Discover the legends and myths and religious beliefs surrounding Juno, the Roman goddess of marriage and childbirth and the Queen of the gods. She was the deity of women, especially in association with childbirth and marriage. She also had a war-like persona in the beliefs of the Romans and was often depicted as armed and wearing a goatskin cloak which was the garment favored by Roman soldiers on campaign. Her chariot was drawn by peacocks, symbols of the goddess and the birds that were sacred to her. The Greek counterpart of this ancient Roman deity was Hera.
Who was Juno?
Juno was the Roman goddess of marriage and childbirth. It is ironic that she represents marriage as her own marriage was plagued by the numerous affairs of her husband Jupiter. Despite the behaviour of her husband she was faultless in her fidelity as a wife. The following picture of Juno shows her with a peacock, which was one of her symbols. Her association with the peacock relates to ancient mythology about the goddess and the mythical legend of the beautiful Io, one of the many lovers of Jupiter. Juno was extremely jealous of Io, who was one of her priestesses, and fell into a great rage. Jupiter transformed Io into a white cow, in order to defeat the jealous intrigues of Juno. However Juno placed Io (in her guise of the white cow) under the watchful care of a man called Argus Panoptes, who fastened her to an olive-tree in the grove of Hera. Argus Panoptes had a hundred eyes, of which, when asleep, he never closed more than two at a time so kept continuous guard of Io. Mercury, however, by the command of Jupiter, succeeded in putting all his eyes to sleep with the sound of his magic lyre and killed him. In commemoration of the services which Argus had rendered her, Juno placed his eyes on the tail of a peacock, as a lasting memorial of her gratitude.
Facts about Juno
The following facts and profile provides a fast overview of Juno:
Roman Name: Juno
Role & Function: The function of Juno is described as being the Queen of the gods and the goddess of marriage and childbirth
Status: Major Goddess and one of the 'Dei Consentes', the Council of Gods.
Symbols: Crown, peacock, cuckoo, lion, cow and pomegranate (the symbol of marital love and fruitfulness).
Greek Counterpart: The Greek name for this goddess was Hera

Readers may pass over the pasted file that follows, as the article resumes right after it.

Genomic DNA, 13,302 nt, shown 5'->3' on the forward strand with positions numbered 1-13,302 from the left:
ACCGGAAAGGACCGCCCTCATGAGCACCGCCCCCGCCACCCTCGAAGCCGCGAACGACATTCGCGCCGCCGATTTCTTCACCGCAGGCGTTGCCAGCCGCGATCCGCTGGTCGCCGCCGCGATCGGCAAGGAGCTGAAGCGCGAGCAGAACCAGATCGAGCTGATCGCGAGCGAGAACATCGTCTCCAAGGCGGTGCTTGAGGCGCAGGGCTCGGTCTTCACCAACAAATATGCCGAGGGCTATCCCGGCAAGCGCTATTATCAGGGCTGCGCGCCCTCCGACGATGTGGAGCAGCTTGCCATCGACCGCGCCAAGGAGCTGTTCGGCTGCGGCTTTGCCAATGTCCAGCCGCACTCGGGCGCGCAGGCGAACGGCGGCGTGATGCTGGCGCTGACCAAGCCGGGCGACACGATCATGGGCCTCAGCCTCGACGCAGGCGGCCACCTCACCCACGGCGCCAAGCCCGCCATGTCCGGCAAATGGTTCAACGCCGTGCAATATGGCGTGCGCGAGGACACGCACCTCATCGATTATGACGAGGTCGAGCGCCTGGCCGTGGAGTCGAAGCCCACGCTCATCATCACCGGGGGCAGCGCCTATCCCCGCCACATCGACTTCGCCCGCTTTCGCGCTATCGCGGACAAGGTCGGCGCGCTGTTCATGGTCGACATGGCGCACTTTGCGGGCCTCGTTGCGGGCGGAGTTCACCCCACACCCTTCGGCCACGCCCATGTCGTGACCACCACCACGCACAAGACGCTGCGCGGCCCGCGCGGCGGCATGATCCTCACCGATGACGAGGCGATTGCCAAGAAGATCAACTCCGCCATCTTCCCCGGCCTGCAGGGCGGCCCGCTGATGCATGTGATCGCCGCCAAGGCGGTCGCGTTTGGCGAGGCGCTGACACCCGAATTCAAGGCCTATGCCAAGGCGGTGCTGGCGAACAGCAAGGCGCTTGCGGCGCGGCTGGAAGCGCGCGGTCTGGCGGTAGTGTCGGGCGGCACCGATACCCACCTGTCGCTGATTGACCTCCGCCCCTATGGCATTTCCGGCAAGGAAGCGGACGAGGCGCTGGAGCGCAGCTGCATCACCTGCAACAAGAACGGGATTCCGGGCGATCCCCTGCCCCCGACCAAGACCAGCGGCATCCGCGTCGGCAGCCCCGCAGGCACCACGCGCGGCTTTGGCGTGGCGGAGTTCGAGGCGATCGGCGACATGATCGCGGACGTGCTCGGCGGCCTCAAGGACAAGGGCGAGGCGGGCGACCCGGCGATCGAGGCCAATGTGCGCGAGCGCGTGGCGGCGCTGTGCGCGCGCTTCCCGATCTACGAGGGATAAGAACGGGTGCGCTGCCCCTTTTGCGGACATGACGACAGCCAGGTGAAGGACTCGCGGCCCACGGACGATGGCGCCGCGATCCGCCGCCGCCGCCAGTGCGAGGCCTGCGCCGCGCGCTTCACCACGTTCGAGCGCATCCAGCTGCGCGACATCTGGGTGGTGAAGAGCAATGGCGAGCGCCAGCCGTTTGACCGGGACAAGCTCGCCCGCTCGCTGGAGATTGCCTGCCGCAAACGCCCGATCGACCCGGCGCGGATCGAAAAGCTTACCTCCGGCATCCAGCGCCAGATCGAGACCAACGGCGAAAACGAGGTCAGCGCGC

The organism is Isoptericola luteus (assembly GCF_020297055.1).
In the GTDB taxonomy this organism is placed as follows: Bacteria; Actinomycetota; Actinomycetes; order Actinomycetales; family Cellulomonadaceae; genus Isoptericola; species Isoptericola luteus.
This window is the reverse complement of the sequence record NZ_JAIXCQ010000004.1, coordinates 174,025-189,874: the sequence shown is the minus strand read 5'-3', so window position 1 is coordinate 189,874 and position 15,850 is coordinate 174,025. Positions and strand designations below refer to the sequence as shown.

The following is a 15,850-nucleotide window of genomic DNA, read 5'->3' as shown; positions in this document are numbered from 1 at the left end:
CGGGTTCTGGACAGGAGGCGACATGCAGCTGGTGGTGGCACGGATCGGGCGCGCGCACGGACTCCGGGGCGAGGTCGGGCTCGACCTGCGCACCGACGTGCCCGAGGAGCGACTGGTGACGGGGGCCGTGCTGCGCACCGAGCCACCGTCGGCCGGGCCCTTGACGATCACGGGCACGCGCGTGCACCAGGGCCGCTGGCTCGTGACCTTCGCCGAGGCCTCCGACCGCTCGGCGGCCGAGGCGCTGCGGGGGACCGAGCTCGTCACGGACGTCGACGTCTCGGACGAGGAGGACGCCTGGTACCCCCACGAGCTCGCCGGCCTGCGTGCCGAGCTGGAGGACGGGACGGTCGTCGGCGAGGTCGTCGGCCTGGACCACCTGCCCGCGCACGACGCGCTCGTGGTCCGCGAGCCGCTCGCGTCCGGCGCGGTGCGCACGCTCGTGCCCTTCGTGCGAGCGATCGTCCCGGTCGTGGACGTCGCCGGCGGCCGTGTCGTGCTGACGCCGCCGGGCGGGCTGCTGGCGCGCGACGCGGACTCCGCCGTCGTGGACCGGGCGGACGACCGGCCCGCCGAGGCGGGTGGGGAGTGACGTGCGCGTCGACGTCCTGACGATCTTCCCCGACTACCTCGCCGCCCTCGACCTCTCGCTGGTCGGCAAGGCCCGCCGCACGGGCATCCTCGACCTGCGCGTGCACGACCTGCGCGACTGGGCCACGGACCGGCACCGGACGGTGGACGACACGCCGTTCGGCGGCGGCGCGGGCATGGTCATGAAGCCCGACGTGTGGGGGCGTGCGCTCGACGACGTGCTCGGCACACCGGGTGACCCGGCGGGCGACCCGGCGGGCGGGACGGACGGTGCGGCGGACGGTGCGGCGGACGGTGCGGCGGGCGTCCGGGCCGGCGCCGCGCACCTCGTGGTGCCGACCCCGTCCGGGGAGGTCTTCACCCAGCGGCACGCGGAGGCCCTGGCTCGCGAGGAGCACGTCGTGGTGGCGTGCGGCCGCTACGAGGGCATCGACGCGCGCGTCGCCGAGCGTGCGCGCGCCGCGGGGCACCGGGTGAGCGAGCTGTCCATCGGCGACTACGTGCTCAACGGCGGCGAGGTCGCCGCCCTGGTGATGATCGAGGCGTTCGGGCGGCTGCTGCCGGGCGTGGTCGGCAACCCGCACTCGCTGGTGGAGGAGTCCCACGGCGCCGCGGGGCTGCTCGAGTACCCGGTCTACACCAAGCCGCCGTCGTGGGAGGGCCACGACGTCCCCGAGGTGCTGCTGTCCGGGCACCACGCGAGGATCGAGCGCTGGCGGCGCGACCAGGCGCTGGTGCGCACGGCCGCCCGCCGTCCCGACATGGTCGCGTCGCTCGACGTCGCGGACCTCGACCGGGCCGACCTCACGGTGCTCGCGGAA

Name of Husband: Jupiter
Name of Father: Saturnus (Saturn)
Name of Mother: Ops (Opis)
Name of siblings: Brothers & sisters: Jupiter, Pluto, Neptune, Vesta and Ceres
Names of Children: Mars, Juventia and Vulcan
Facts about Juno in Roman Mythology and History
Discover interesting information and facts about Juno, the Roman goddess of marriage and childbirth.
She was the daughter of Saturnus and Ops and was both the sister and wife of Jupiter.
Her children were Ares, Hephaestus and Hebe
She was quite haughty and had a large retinue which Castor and Pollux, accompanied by fourteen nymphs; but her favorite was Iris, who was always ready to be employed in her most important affairs. Iris acted as messenger to Juno, like Mercury was for Jupiter.
A nymph named Chelone refused to attend their marriage Jupiter condemned her by turning her into a turtle.
After the birth of Minerva from the head of Jupiter, the goddess was angered and invoked the powers of Heaven and Earth producing the monster Typhon.
Her husband had many affairs with both goddesses and mortals which caused her to be extremely jealous and angry. She was consequently highly vindictive towards his lovers and illegitimate children
Despite the behaviour of Jupiter she was faultless in her fidelity as a wife.
There was none except Apollo whose worship was more solemn or extensive.
She is usually represented as a matron, with a grave and majestic air, sometimes with a sceptre in her hand, and a veil on her head.
She is represented by the Romans with a spear in her hand, and sometimes with a patera. A patera was a broad, shallow dish used for drinking, or in a ritual context such as a libation.
She was an imperious and haughty wife who would scold her husband rather than caress him, even when attending the council of the gods
She was also a member of the Capitoline Triad which consisted of three major gods - Jupiter, Juno and Minerva. The most important temples in Rome were dedicated to the triad of gods and situated on the Capitoline Hill.
White cows were her blood offerings as white steers were the blood offerings to Jupiter.
Her festival was on the 1st March when women held a festival in her honor called the Matronalia.
The month of June is taken from the Latin 'Iunius' meaning "sacred to Juno"
Juno (Greek Counterpart was Hera)
The Romans habitually assimilated various elements from other cultures and civilisations, including the gods and goddesses that were worshipped by the Greeks and other nations. When the Roman Empire conquered the Greeks in 146BC many of the Greek gods and goddesses were adopted by the Romans. The Romans simply changed the Greek gods names to Latin equivalents. The Greek counterpart of Juno was Hera. The Roman religion significantly differed from the Greeks in that it was officially endorsed by the state and exerted influence over the government of Rome. Politicians took the offices of influential priests, called pontiffs, to gain control of the popular worship, Roman gods and goddesses like Juno were worshipped at every public event, including the gladiatorial games, where blood sacrifices were made to the gods. In ancient Rome, the pantheon of 12 major gods, including Juno, were called the 'Dei Consentes' meaning the Council of Gods.